collaboration to bring fresh ideas and new perspectives. Working with people from different disciplines leads to new ways of thinking, better solutions and faster progress. HelloScience, an open innovation community created by Novozymes, aims to address exactly this. It provides an online network for researchers, entrepreneurs, NGOs, companies and startups to collaborate in tackling the SDGs together. The driving force is the ambition to transform our world for the better. HelloScience is our attempt to find new and unlikely partnerships by empowering startups and researchers to develop their technologies and applications faster. Everyone is welcome.

Novozymes will give enzyme and microorganism samples to the most promising ideas and will also provide access to industry and investment experts. HelloScience defines different themes for collaboration. The first theme is water, inspired by the sixth SDG: clean water and sanitation. Currently the platform has five challenges related to the theme: innovation for better filtering, reduction of sludge, recovery of phosphates in waste, an open challenge on clean water and a challenge from UNICEF to develop a device to aid in the detection of E. coli bacteria in water. So far, six solutions posted on HelloScience are being developed through collaboration with Novozymes. One example is an innovative and sustainable way to reduce sludge. The solution consists of using enzymes to treat sludge waste. The byproducts are water and a solid biopellet, which can be used to generate energy. The biopellet solution comes from an Argentinian biotech company, which specialises in biomining. Other examples of successful solutions come from a life science company in India, a nanotechnology startup from the Netherlands and a lecturer from the University of Queensland in Australia. The challenges will run for a specific time, and new SDG themes will be added soon. Please go to and join us in solving some of the world’s greatest challenges. Daniel Cardinali is Head of HelloScience at Novozymes


Novozymes Novozymes is a Danish biotech company and the world’s largest maker of enzymes and microorganisms. The company sells its products to more than 40 different industries, where they replace chemicals and accelerate production processes. Enzymes are widely used in laundry and dishwashing detergents where they remove stains and enable low-temperature washing and concentrated detergents. Other enzymes improve the quality of bread, beer and wine, or increase the nutritional value of animal feed. Enzymes are also used in the production of biofuels where they turn starch or cellulose from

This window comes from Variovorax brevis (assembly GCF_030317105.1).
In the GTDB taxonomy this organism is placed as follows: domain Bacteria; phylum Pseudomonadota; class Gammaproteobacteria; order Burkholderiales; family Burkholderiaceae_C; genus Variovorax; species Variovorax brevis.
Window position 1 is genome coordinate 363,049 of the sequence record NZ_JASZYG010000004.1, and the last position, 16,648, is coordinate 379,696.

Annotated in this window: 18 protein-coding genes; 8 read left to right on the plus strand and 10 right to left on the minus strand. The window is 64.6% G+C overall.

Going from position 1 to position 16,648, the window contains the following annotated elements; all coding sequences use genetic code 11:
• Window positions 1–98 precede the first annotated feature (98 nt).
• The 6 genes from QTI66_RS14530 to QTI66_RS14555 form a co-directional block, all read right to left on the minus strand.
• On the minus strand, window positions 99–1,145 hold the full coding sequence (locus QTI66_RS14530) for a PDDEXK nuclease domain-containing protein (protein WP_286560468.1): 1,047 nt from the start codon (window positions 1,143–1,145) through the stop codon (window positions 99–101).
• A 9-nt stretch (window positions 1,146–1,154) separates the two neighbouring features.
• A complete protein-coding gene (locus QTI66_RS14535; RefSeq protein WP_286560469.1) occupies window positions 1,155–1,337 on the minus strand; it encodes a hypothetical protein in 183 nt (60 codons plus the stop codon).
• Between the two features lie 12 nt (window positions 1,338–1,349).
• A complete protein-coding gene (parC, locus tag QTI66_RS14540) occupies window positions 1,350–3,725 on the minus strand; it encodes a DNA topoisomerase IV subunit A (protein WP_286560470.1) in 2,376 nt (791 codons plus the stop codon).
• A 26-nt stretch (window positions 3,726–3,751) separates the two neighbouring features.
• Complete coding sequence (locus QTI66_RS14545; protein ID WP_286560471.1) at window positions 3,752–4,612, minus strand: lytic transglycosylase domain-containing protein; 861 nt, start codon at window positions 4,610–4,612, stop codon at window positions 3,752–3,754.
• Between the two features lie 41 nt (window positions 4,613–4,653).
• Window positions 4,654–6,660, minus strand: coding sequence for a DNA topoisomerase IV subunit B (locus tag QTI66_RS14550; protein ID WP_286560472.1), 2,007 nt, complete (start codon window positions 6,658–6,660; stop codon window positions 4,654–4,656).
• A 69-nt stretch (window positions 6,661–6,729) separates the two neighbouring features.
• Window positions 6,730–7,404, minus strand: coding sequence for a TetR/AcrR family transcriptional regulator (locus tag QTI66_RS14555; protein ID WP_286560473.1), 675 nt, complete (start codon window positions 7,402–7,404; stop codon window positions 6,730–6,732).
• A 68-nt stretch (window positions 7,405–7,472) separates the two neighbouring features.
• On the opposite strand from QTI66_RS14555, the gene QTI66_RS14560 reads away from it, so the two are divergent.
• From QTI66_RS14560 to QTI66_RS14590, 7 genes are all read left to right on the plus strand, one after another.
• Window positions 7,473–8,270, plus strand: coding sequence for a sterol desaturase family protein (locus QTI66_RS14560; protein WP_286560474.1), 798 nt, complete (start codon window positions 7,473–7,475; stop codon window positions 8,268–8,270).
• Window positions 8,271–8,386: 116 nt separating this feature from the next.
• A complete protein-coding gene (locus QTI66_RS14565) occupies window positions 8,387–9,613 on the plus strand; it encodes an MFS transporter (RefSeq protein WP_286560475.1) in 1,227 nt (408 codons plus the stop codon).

biomass into sugars which can be fermented to ethanol. Like enzymes, microorganisms have natural properties that can be used in industry. Novozymes supplies microorganisms that can increase crop yields in agriculture, improve animal health and nutrition, and treat wastewater. Novozymes was founded in 2000 in a demerger from pharmaceutical company Novo Nordisk. Novozymes’ roots date back to the 1920s when Novo Terapeutisk Laboratorium and Nordisk Insulinlaboratorium were established in Copenhagen. Enzyme production began in 1941.

Working with people from different disciplines leads to new ways of thinking, better solutions and faster progress.

Say Hello... to the HelloScience community on social media:



8 At the 2017 United Nations General Assembly, Dr. Data Santorino, CAMTech Uganda Country Manager, presents a demo of the Augmented Infant Resuscitator (AIR) device, which emerged from CAMTech’s first hackathon in 2012. Randomised control trials demonstrated that the time needed to achieve effective ventilation was reduced in half when using the AIR device, and the duration of effective ventilation increased by more than 50%.

UN’s 2030 goals should spark a conversation

In January 2016, 193 world leaders at the United Nations implemented the 17 Sustainable Development Goals (SDGs) as a part of the 2030 Agenda for Sustainable Development.

Innovators simulate an Ebola Treatment Unit during CAMTech’s 2014 Stop Ebola Hackathon. The RESCUE Team won for its optimised Ebola Treatment Unit, which is mobile, scalable and integrates culturally sensitive infection control and training methods in rural settings.

By Nicholas Diamond